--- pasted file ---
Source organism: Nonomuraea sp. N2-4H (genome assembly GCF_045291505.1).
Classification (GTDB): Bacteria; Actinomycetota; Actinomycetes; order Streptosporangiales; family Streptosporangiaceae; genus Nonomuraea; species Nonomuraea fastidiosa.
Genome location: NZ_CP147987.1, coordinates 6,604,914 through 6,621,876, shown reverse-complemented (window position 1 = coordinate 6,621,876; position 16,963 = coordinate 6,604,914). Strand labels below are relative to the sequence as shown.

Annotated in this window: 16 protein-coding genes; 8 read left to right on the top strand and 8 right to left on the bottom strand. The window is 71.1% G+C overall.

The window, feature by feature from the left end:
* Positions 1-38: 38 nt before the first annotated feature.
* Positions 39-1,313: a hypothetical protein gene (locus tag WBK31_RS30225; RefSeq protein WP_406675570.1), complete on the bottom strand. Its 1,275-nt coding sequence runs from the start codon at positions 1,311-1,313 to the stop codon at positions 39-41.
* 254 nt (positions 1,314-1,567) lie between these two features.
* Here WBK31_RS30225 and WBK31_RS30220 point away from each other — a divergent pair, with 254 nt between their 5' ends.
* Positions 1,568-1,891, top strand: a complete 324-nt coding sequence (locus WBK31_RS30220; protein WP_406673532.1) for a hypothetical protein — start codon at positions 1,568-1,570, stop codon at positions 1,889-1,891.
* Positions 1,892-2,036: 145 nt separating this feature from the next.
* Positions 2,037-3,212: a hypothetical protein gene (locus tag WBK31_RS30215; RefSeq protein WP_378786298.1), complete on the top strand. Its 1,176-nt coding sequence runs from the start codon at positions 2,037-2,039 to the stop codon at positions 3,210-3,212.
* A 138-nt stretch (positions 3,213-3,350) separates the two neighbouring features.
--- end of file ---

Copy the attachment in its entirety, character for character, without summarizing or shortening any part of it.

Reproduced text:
Source organism: Nonomuraea sp. N2-4H (genome assembly GCF_045291505.1).
Classification (GTDB): Bacteria; Actinomycetota; Actinomycetes; order Streptosporangiales; family Streptosporangiaceae; genus Nonomuraea; species Nonomuraea fastidiosa.
Genome location: NZ_CP147987.1, coordinates 6,604,914 through 6,621,876, shown reverse-complemented (window position 1 = coordinate 6,621,876; position 16,963 = coordinate 6,604,914). Strand labels below are relative to the sequence as shown.

Annotated in this window: 16 protein-coding genes; 8 read left to right on the top strand and 8 right to left on the bottom strand. The window is 71.1% G+C overall.

The window, feature by feature from the left end:
* Positions 1-38: 38 nt before the first annotated feature.
* Positions 39-1,313: a hypothetical protein gene (locus tag WBK31_RS30225; RefSeq protein WP_406675570.1), complete on the bottom strand. Its 1,275-nt coding sequence runs from the start codon at positions 1,311-1,313 to the stop codon at positions 39-41.
* 254 nt (positions 1,314-1,567) lie between these two features.
* Here WBK31_RS30225 and WBK31_RS30220 point away from each other — a divergent pair, with 254 nt between their 5' ends.
* Positions 1,568-1,891, top strand: a complete 324-nt coding sequence (locus WBK31_RS30220; protein WP_406673532.1) for a hypothetical protein — start codon at positions 1,568-1,570, stop codon at positions 1,889-1,891.
* Positions 1,892-2,036: 145 nt separating this feature from the next.
* Positions 2,037-3,212: a hypothetical protein gene (locus tag WBK31_RS30215; RefSeq protein WP_378786298.1), complete on the top strand. Its 1,176-nt coding sequence runs from the start codon at positions 2,037-2,039 to the stop codon at positions 3,210-3,212.
* A 138-nt stretch (positions 3,213-3,350) separates the two neighbouring features.